2011 Boren Scholarships
University of Kansas
I first heard about Boren from a Fellow who gave a presentation at my university about his experience in Central Europe. I believed Boren could give me in-country experience, enhance my language abilities and allow me to pursue a meaningful career in the government. Since I am writing a comparative dissertation in history that focuses on my hometown of Pittsburgh and its sister city Donet’sk, I selected Donet’sk, Ukraine as the location of my studies. I had studied Ukrainian for two years and Russian for four years, and since Donet’sk is located in a Russian speaking region of Ukraine, it was an excellent city for my research and study of the two languages.
While overseas, I did research in local, regional and national libraries and archives. My research assessed social, religious and educational organizations and their impact on immigrant populations in eastern Ukraine. I also enrolled in Ukrainian language classes at Donet’sk National University. In my free time, I volunteered at the U.S. Department of State's Window on America Center. My language skills have significantly improved as a result of these activities and also from just living abroad. Having to converse in a variety of situations, such as talking to the repair man about a leaking washing machine or discussing visa registration with local authorities, broadened my vocabulary and gave me more confidence in my language abilities.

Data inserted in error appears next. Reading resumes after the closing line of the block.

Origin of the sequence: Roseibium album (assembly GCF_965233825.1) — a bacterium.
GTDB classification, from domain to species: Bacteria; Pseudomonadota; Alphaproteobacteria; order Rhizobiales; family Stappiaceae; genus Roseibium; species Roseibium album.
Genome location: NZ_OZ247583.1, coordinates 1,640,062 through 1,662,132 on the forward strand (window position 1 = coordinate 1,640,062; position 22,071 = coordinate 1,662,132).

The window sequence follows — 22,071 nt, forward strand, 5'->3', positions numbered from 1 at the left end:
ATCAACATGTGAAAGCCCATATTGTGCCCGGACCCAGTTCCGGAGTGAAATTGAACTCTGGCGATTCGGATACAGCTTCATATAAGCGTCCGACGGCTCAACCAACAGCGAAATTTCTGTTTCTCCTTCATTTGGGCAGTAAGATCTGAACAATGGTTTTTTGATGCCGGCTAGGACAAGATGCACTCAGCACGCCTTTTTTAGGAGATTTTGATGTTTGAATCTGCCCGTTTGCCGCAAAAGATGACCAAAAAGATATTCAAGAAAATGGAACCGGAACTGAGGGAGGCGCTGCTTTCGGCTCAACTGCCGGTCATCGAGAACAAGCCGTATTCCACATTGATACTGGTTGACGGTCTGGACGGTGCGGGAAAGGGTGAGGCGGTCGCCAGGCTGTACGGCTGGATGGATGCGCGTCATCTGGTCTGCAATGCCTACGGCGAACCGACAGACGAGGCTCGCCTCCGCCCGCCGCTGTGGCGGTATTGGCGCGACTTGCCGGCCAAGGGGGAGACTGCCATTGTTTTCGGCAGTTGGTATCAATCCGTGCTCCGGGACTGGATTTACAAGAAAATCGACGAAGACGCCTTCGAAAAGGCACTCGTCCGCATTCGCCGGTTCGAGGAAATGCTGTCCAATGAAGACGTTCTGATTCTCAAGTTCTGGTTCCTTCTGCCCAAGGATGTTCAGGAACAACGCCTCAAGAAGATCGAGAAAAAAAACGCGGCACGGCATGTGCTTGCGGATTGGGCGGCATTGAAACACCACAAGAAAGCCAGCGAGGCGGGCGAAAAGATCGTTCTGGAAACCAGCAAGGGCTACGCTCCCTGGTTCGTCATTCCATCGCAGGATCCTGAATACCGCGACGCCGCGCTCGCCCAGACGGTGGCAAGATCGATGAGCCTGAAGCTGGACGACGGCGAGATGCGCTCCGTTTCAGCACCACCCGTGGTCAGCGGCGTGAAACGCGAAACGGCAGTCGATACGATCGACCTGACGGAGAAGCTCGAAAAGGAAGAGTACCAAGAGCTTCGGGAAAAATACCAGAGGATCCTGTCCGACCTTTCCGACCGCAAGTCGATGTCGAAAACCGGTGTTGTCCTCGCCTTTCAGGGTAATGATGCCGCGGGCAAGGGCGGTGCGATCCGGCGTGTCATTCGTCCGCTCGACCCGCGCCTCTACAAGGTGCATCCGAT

I also made friends who showed me how to prepare popular local dishes. We had conversations about the similarities and differences between our cultures, which gave me a greater understanding of how cross-cultural communication and exchange can benefit individuals and societies. Similarly, at the Window on America Center's English club, we talked about topics of concern to Ukrainians and also about American education and pop culture. We even celebrated Halloween and Valentine's Day because my friends in the U.S. sent me candy and decorations.
My Boren experience was one of the most rewarding, but challenging, experiences of my life. I was the only Boren Fellow in Ukraine, and one of a few Americans living in Donet’sk, so I worked hard to build lasting relationships with local Ukrainians. These friendships allowed me to immerse myself in the culture and learn new things. My Boren experience gave me the opportunity to be truly independent in my program of study, allowing me to purse a language program tailored to my needs and structure my research around questions that interest me.
My advice to future applicants is to be open to new experiences and people, try your best to immerse yourself in the language and culture, and maintain a positive attitude. Even when things may go wrong, don't forget how fortunate you are to be living and researching abroad for an extended period of time.
I just returned from Ukraine and plan to complete my service requirement as a translator. Eventually I hope to pursue a career as a Foreign Affairs Specialist, Intelligence Operations Specialist or a Public Affairs Specialist. I'd be happy with any career that allows me to use my knowledge of Eastern Europe and my Ukrainian and Russian language abilities.
Written: July 2012